Le Chéile has published a new report looking at the experiences of young people and parents referred for mentoring, as well as volunteer mentors during the Covid-19 pandemic. The report, conducted by independent consultant, Lynne O’Connor, showed that there was a 31% increase in demand for support during Covid-19, with over 800 additional mentoring sessions taking place compared with the preceding 12 months.
The consultation aimed to capture the voices of young people, parents and mentors in different locations across the country and it highlights the challenges but also how the organisation responded and what new learning was achieved.
For some young people they found the lack of routine difficult and had issues engaging with home schooling. Others experienced more serious concerns with mental health difficulties and lack of access to specialised support services, including counselling and addiction support. Some volunteer mentors spoke about serious at-risk situations impacting the young people they mentored. For other young people, the restrictions represented a positive opportunity to slow down, reflect and avoid patterns of negative behaviour.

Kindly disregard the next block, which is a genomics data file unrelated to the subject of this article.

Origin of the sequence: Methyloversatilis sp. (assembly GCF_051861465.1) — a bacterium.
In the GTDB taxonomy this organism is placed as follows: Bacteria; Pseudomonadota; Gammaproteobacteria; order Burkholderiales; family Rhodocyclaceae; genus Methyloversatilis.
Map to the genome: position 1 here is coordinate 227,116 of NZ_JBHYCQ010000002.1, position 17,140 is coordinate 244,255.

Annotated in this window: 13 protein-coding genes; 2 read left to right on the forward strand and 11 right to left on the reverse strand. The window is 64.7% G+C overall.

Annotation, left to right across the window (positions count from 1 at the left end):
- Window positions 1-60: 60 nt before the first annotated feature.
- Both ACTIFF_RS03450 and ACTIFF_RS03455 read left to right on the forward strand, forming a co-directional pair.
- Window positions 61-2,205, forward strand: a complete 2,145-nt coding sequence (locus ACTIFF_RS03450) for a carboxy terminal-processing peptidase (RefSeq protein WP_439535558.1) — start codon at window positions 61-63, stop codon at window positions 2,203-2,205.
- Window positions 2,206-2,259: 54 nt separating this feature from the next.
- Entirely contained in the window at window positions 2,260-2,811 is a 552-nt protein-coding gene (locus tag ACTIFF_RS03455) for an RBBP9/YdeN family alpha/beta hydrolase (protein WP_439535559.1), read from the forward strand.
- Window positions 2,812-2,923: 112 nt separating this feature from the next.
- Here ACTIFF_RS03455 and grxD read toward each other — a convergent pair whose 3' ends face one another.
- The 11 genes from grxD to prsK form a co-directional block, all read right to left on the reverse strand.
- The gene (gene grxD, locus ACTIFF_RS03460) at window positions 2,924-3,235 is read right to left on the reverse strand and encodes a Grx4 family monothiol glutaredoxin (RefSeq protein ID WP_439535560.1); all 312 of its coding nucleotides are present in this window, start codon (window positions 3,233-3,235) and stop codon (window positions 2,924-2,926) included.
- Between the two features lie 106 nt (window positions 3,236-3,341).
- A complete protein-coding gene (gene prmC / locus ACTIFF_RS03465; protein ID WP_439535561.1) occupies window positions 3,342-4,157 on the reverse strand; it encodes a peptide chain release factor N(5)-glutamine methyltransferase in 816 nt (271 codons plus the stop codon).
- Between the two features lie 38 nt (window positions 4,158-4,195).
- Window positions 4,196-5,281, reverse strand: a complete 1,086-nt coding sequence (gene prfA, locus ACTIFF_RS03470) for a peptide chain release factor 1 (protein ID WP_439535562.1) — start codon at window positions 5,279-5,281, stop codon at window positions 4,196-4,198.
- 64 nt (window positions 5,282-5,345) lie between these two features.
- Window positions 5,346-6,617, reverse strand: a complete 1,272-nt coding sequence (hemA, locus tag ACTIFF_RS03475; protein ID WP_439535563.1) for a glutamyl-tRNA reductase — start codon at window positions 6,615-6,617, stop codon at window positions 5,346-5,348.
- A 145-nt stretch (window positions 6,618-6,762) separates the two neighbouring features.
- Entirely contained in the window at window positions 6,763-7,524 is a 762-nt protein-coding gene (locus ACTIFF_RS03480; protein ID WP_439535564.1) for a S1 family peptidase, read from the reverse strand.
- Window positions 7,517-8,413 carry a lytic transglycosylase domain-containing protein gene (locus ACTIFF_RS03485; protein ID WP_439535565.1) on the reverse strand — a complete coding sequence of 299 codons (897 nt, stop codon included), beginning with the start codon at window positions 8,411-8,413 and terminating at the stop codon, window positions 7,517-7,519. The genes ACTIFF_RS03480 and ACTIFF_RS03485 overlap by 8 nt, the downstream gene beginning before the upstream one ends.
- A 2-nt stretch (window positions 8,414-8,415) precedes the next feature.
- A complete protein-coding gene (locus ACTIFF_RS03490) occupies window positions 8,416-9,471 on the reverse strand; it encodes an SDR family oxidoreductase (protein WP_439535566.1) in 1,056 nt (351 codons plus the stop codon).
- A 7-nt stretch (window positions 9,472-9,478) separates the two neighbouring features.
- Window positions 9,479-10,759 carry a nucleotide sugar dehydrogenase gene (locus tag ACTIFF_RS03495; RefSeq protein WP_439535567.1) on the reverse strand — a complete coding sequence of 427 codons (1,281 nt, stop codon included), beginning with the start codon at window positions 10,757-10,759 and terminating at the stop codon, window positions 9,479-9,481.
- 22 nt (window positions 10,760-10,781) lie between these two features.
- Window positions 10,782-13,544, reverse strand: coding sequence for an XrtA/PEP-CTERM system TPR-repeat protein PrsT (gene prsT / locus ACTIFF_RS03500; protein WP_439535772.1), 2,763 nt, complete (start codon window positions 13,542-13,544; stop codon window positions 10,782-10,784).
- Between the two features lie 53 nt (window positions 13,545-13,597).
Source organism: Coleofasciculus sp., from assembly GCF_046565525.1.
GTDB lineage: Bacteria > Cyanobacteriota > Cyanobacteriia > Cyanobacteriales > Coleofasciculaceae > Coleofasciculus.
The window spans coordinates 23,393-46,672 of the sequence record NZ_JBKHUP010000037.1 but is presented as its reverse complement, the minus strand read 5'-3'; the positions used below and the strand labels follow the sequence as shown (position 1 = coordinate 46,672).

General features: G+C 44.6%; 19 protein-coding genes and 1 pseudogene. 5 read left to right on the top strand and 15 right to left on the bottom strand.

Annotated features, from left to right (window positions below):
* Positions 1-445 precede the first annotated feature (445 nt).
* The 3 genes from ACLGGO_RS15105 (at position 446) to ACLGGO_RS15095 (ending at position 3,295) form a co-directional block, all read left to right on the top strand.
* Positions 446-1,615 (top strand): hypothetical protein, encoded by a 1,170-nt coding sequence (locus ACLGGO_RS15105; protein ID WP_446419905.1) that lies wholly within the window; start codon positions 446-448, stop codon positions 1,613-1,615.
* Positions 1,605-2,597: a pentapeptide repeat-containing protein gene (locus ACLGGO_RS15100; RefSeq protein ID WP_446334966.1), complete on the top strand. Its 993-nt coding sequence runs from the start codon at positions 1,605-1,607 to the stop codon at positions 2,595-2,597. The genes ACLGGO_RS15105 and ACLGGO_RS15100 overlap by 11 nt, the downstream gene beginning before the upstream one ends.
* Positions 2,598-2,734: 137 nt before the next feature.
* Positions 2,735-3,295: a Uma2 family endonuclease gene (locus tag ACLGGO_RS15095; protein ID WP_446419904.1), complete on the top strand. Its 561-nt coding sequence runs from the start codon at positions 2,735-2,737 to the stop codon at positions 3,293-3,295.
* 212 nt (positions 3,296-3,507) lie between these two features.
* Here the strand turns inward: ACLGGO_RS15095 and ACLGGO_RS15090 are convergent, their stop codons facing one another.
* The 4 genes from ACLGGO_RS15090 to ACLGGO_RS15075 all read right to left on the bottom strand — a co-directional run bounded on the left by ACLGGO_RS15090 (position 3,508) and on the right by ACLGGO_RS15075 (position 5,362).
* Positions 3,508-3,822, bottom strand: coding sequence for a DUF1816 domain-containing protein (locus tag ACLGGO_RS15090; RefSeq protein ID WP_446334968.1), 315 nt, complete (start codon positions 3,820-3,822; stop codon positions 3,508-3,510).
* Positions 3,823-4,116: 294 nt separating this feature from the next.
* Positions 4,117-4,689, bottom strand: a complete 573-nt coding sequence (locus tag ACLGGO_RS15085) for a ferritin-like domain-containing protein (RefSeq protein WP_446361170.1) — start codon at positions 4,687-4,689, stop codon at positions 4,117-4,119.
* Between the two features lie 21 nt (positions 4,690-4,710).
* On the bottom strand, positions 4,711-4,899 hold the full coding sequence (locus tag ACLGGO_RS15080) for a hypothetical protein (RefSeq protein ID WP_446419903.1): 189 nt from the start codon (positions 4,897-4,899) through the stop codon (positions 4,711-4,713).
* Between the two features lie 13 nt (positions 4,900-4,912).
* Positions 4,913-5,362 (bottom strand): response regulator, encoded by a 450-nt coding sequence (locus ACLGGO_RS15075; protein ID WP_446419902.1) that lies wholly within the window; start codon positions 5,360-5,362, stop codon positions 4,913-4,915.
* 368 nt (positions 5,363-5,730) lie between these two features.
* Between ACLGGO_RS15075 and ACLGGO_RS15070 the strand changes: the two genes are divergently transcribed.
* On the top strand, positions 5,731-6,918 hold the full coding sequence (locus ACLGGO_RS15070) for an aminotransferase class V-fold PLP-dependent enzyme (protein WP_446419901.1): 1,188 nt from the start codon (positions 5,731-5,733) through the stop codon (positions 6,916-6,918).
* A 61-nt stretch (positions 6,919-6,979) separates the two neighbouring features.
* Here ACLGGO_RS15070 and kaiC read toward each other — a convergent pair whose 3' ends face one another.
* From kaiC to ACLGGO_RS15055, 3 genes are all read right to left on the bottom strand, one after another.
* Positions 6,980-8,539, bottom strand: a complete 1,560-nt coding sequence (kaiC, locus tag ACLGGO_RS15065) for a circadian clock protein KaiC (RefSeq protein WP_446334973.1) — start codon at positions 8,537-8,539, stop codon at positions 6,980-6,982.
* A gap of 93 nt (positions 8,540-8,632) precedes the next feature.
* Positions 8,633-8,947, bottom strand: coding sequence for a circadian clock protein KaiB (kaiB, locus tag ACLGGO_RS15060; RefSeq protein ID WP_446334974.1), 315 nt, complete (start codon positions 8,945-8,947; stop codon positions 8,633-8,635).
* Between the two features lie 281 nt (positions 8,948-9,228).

The three core feelings identified by parents were isolation, anxiety, and fear but, for many, mentoring was described as ‘a lifeline’ during this time.
During the early lockdowns, Le Chéile provided mentoring remotely and gradually moved back to in person mentoring as meeting outdoors was allowed. The report concluded that face to face mentoring is preferred by young people, parents and mentors, however, remote mentoring was valuable in providing support at a time when many other services were unavailable.
You can read the full report by clicking the link below.